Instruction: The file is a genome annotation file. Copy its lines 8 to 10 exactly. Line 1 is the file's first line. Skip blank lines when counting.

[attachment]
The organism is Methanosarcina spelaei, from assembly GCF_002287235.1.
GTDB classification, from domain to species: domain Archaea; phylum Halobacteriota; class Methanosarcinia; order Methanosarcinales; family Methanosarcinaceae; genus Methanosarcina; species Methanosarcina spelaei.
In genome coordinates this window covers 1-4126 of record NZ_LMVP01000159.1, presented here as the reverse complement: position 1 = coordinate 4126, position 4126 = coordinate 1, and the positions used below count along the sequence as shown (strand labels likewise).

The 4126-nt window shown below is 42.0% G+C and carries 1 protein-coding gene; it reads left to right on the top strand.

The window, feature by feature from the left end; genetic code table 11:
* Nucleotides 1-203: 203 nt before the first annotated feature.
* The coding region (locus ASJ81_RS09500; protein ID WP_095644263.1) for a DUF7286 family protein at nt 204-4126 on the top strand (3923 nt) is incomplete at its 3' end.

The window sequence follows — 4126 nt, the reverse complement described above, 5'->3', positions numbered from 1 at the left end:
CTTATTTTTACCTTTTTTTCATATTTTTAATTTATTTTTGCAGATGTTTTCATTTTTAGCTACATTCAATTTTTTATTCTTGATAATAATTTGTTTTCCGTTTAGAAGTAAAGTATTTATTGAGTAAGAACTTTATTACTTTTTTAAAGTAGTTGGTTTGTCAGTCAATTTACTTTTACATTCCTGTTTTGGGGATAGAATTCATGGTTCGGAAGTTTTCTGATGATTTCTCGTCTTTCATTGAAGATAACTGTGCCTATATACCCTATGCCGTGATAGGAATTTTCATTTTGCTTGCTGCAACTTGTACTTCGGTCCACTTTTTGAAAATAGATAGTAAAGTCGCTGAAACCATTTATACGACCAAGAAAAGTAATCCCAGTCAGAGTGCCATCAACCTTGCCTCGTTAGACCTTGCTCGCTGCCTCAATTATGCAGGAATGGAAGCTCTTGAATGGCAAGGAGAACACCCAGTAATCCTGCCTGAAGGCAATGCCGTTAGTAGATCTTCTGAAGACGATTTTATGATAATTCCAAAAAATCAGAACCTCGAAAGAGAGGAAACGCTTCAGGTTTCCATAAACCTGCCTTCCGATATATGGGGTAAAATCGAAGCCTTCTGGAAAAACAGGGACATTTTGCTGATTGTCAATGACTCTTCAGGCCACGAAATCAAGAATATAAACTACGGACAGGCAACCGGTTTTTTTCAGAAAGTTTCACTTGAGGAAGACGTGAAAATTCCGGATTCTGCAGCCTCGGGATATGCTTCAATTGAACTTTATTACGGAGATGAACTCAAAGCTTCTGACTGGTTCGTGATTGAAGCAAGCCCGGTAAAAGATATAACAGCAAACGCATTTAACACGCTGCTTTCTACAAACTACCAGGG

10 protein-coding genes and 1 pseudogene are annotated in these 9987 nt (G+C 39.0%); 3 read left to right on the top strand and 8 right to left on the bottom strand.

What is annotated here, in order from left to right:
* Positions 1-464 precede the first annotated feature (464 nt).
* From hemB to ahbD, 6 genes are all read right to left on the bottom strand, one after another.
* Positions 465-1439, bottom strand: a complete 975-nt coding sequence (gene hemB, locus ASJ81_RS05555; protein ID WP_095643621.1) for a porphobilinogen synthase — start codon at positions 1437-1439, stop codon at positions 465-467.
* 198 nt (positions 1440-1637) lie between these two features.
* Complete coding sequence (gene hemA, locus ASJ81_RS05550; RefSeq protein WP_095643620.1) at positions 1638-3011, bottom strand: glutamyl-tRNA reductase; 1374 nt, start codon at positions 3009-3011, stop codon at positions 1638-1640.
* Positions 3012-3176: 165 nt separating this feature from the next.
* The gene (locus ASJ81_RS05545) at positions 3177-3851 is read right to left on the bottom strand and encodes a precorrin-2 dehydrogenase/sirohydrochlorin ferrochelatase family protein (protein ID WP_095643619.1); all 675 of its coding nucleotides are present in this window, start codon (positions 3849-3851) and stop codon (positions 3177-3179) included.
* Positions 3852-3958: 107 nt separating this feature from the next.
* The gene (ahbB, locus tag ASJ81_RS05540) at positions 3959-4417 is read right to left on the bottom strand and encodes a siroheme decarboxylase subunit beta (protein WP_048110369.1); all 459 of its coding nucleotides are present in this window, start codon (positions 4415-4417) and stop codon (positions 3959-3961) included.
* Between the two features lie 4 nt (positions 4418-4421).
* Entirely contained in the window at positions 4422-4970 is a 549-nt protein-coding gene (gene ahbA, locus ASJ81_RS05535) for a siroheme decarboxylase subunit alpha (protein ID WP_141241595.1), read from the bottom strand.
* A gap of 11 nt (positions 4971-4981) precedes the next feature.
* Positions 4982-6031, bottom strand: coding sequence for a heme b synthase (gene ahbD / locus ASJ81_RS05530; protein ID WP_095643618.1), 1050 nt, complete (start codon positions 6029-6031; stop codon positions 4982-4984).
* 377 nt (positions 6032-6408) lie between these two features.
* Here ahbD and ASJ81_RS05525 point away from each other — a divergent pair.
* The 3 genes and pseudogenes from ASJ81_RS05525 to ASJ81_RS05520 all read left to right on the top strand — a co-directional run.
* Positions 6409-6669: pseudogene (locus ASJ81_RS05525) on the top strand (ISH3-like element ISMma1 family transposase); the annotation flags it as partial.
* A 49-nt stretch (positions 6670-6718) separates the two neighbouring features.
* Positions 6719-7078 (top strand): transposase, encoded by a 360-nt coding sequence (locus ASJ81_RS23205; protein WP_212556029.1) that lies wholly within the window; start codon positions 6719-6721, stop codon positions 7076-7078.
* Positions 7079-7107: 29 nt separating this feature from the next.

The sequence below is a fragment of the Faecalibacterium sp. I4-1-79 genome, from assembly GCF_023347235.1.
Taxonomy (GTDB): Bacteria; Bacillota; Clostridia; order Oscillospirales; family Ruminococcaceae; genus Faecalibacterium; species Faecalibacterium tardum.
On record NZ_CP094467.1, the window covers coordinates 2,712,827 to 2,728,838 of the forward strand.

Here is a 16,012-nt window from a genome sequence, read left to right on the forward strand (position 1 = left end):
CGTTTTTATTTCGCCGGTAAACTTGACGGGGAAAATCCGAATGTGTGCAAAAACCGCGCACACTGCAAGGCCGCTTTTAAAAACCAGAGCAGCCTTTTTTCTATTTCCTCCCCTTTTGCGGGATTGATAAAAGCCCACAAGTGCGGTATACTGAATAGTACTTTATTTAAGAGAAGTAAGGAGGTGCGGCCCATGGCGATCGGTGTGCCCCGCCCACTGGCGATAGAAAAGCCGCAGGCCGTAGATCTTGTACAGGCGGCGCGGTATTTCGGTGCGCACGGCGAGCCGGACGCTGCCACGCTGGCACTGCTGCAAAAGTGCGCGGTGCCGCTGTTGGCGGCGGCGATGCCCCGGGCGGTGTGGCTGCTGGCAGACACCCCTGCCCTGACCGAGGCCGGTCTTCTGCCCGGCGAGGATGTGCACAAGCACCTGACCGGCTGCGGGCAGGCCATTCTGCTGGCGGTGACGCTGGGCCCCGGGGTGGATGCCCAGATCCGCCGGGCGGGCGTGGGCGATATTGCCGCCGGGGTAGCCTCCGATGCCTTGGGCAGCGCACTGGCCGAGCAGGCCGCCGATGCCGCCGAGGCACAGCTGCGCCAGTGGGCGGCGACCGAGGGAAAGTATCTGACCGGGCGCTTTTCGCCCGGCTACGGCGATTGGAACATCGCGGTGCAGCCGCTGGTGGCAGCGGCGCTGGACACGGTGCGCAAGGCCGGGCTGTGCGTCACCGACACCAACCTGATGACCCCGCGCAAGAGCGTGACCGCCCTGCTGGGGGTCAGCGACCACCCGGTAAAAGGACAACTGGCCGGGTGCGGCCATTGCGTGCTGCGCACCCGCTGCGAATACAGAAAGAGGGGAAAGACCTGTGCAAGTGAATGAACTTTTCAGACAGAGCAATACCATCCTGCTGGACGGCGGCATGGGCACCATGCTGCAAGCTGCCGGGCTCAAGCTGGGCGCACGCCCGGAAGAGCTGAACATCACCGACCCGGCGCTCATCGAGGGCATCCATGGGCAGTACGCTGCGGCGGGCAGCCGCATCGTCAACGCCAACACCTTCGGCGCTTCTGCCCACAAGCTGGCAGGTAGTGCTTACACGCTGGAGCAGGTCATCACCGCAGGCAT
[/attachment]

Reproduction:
The window sequence follows — 4126 nt, the reverse complement described above, 5'->3', positions numbered from 1 at the left end:
CTTATTTTTACCTTTTTTTCATATTTTTAATTTATTTTTGCAGATGTTTTCATTTTTAGCTACATTCAATTTTTTATTCTTGATAATAATTTGTTTTCCGTTTAGAAGTAAAGTATTTATTGAGTAAGAACTTTATTACTTTTTTAAAGTAGTTGGTTTGTCAGTCAATTTACTTTTACATTCCTGTTTTGGGGATAGAATTCATGGTTCGGAAGTTTTCTGATGATTTCTCGTCTTTCATTGAAGATAACTGTGCCTATATACCCTATGCCGTGATAGGAATTTTCATTTTGCTTGCTGCAACTTGTACTTCGGTCCACTTTTTGAAAATAGATAGTAAAGTCGCTGAAACCATTTATACGACCAAGAAAAGTAATCCCAGTCAGAGTGCCATCAACCTTGCCTCGTTAGACCTTGCTCGCTGCCTCAATTATGCAGGAATGGAAGCTCTTGAATGGCAAGGAGAACACCCAGTAATCCTGCCTGAAGGCAATGCCGTTAGTAGATCTTCTGAAGACGATTTTATGATAATTCCAAAAAATCAGAACCTCGAAAGAGAGGAAACGCTTCAGGTTTCCATAAACCTGCCTTCCGATATATGGGGTAAAATCGAAGCCTTCTGGAAAAACAGGGACATTTTGCTGATTGTCAATGACTCTTCAGGCCACGAAATCAAGAATATAAACTACGGACAGGCAACCGGTTTTTTTCAGAAAGTTTCACTTGAGGAAGACGTGAAAATTCCGGATTCTGCAGCCTCGGGATATGCTTCAATTGAACTTTATTACGGAGATGAACTCAAAGCTTCTGACTGGTTCGTGATTGAAGCAAGCCCGGTAAAAGATATAACAGCAAACGCATTTAACACGCTGCTTTCTACAAACTACCAGGG

10 protein-coding genes and 1 pseudogene are annotated in these 9987 nt (G+C 39.0%); 3 read left to right on the top strand and 8 right to left on the bottom strand.